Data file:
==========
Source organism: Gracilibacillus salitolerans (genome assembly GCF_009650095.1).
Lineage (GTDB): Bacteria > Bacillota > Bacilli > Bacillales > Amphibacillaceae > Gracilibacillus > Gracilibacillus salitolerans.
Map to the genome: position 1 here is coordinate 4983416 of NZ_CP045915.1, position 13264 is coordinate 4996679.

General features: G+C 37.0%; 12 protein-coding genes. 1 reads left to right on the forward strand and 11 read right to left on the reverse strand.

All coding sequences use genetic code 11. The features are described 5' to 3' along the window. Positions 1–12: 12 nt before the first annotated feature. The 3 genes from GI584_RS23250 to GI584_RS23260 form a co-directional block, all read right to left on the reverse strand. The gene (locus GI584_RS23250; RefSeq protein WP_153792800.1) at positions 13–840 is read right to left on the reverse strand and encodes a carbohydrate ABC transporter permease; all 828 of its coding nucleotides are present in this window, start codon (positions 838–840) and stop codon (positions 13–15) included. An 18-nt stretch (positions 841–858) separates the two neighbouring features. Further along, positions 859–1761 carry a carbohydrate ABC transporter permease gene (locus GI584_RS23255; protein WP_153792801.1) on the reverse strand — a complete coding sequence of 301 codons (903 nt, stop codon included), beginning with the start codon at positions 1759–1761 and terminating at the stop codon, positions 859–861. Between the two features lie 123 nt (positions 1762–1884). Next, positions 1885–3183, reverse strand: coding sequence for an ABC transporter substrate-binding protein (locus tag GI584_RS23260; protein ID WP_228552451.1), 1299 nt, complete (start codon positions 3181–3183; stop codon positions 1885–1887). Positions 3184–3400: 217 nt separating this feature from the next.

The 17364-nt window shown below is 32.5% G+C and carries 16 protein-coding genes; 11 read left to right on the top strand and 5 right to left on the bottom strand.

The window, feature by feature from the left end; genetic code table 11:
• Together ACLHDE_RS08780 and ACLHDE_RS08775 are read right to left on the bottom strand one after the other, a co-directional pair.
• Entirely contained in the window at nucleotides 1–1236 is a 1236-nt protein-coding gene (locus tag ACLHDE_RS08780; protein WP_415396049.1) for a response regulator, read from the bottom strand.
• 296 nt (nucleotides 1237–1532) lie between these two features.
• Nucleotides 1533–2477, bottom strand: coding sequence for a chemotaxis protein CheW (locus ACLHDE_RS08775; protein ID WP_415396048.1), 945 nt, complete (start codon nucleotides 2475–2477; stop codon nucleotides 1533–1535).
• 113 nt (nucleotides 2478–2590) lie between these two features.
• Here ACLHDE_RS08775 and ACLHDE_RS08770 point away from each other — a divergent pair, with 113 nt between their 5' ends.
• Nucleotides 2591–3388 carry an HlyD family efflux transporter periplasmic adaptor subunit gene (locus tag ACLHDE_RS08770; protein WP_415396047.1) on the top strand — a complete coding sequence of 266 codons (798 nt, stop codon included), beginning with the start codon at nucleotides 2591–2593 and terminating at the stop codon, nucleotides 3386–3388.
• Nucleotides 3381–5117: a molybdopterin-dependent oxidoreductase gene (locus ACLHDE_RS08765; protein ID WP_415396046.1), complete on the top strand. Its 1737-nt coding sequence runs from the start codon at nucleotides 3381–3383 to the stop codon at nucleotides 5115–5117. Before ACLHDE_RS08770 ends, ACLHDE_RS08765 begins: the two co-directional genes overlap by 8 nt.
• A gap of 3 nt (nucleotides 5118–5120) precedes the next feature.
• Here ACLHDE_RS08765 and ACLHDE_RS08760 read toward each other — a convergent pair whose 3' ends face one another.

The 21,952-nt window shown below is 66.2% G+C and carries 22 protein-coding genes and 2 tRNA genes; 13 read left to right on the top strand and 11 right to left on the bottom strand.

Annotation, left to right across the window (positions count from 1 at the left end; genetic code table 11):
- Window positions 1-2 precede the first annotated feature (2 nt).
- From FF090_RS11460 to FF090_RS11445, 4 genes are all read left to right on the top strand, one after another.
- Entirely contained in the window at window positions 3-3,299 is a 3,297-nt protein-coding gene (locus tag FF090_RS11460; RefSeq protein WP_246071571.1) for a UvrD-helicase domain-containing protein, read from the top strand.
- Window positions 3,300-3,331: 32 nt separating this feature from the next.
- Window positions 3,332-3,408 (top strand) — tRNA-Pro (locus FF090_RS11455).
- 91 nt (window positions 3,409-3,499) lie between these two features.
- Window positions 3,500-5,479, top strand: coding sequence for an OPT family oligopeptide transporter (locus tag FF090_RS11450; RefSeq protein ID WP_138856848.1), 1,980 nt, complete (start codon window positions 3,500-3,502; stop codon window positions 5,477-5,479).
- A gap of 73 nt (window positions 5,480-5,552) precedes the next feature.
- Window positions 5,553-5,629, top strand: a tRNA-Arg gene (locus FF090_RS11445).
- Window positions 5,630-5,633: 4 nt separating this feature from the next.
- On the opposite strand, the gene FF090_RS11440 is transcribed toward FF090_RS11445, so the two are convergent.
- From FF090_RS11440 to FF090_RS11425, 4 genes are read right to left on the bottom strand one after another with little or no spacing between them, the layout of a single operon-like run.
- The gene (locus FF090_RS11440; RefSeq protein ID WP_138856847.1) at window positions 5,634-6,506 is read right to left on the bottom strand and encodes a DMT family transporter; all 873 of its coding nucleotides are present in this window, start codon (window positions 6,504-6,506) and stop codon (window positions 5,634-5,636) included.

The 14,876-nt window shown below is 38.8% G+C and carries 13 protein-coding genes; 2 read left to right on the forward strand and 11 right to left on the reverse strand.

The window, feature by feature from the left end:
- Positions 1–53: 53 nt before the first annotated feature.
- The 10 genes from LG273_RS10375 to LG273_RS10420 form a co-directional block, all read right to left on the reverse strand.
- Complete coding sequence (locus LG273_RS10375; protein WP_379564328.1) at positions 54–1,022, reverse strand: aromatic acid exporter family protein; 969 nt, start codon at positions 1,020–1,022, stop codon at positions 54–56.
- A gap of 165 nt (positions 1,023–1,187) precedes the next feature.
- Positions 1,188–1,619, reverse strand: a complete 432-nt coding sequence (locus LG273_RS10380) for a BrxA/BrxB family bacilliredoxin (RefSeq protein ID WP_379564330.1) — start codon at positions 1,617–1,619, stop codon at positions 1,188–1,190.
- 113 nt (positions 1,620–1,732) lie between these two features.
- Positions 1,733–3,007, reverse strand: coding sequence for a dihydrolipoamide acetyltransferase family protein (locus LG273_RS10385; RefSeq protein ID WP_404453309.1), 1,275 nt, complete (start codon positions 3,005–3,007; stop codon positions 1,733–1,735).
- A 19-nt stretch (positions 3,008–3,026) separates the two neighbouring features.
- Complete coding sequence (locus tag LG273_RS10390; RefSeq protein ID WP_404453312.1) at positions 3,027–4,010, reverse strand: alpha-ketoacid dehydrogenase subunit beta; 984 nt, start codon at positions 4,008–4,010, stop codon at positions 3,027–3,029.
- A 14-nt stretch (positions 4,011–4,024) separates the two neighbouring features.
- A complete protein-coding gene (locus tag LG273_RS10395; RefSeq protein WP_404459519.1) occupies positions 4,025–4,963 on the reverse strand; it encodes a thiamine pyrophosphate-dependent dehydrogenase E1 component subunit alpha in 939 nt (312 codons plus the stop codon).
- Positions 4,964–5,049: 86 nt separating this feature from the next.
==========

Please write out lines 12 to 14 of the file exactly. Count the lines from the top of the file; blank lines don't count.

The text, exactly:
• 113 nt (nucleotides 2478–2590) lie between these two features.
• Here ACLHDE_RS08775 and ACLHDE_RS08770 point away from each other — a divergent pair, with 113 nt between their 5' ends.
• Nucleotides 2591–3388 carry an HlyD family efflux transporter periplasmic adaptor subunit gene (locus tag ACLHDE_RS08770; protein WP_415396047.1) on the top strand — a complete coding sequence of 266 codons (798 nt, stop codon included), beginning with the start codon at nucleotides 2591–2593 and terminating at the stop codon, nucleotides 3386–3388.